Amazingly, the regime has managed to upset the whole international community, whose goodwill and support we need and should be able to count on, by creating a “ Yunus Affair” out of nothing that concerns the vital interest of the country, by mistreating seriously the sole Nobel Laureate of Bangladesh. At the same time, it has alienated or at least causes great angst among 8 million clients of Grameen Bank and their families. Now a real problem with grave consequences has indeed arisen.

The election manifesto and Vision 21 pledged to make local government at the union, upazila and district level the pivot of development activities and public services with control and accountability vested at these levels. In fact, nothing less is required by Article 11 of the Constitution, which is being flouted at least in spirit continuously. The pressure and vested interests of parliament members, overwhelmingly dominated by businessmen, and the entrenched bureaucracy have successfully obstructed the devolution of authority and resources to the local government bodies and the process of strengthening the local government system.

Election results and voting pattern analysis have shown that roughly one-third of people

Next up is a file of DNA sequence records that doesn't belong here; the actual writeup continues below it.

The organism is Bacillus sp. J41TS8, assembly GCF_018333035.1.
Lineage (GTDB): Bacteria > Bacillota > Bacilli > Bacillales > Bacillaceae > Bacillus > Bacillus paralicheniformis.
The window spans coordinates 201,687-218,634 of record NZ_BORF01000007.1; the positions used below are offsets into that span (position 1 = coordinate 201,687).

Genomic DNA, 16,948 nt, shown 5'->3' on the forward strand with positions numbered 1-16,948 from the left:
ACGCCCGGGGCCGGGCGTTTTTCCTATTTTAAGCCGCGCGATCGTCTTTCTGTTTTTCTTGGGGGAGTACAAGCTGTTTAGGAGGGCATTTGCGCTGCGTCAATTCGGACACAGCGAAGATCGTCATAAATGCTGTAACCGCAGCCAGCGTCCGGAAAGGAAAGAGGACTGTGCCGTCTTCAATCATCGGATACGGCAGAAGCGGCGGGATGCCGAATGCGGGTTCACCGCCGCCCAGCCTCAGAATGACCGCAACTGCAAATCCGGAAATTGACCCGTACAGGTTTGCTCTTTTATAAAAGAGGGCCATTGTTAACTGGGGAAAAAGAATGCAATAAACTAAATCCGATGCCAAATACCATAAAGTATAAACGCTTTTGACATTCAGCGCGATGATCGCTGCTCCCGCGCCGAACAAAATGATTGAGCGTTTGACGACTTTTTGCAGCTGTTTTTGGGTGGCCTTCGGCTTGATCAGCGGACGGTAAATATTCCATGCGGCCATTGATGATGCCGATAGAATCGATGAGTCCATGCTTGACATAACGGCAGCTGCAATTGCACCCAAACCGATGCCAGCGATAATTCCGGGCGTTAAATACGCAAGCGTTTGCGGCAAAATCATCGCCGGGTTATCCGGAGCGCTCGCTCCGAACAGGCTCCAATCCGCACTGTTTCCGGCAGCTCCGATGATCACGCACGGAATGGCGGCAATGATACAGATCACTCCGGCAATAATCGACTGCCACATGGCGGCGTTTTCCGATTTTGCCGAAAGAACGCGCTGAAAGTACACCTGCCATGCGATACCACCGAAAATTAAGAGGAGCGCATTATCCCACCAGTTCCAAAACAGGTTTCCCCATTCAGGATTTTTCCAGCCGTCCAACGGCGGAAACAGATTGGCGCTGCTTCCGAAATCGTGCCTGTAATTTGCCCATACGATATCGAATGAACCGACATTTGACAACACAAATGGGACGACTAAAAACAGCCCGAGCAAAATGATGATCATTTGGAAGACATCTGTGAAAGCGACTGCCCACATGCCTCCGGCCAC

are loyal to the Awami League and its allies, another third is sympathetic to BNP.

The crusade against pervasive corruption is a key election pledge. But the government has just sent a bill to the parliament to tie the hands and feet of the Anti-Corruption Commission by requiring it to seek prior government approval before investigating any official and public representative. It also proposes heavy punishment for whistle-blowers if the complaint is not later sustained legally. Government lack of enthusiasm and foot-dragging can be seen in offering necessary support for all public accountability and statutory bodies such as the Human Rights Commission and the Right to Information Commission.

The nation welcomed the promise to put on trial those responsible for crimes against humanity in 1971. A delayed start in this regard has been followed by slow and lackadaisical progress. People like historian Muntasir Mamun, Shariar Kabir of Ghatak Dalal Nirmul Committee, Dr. M. A. Hasan of Bangladesh Genocide Archive as well as Sector Commanders' Forum have expressed their frustration and dismay about the professionalism, leadership and resources for this vital endeavour.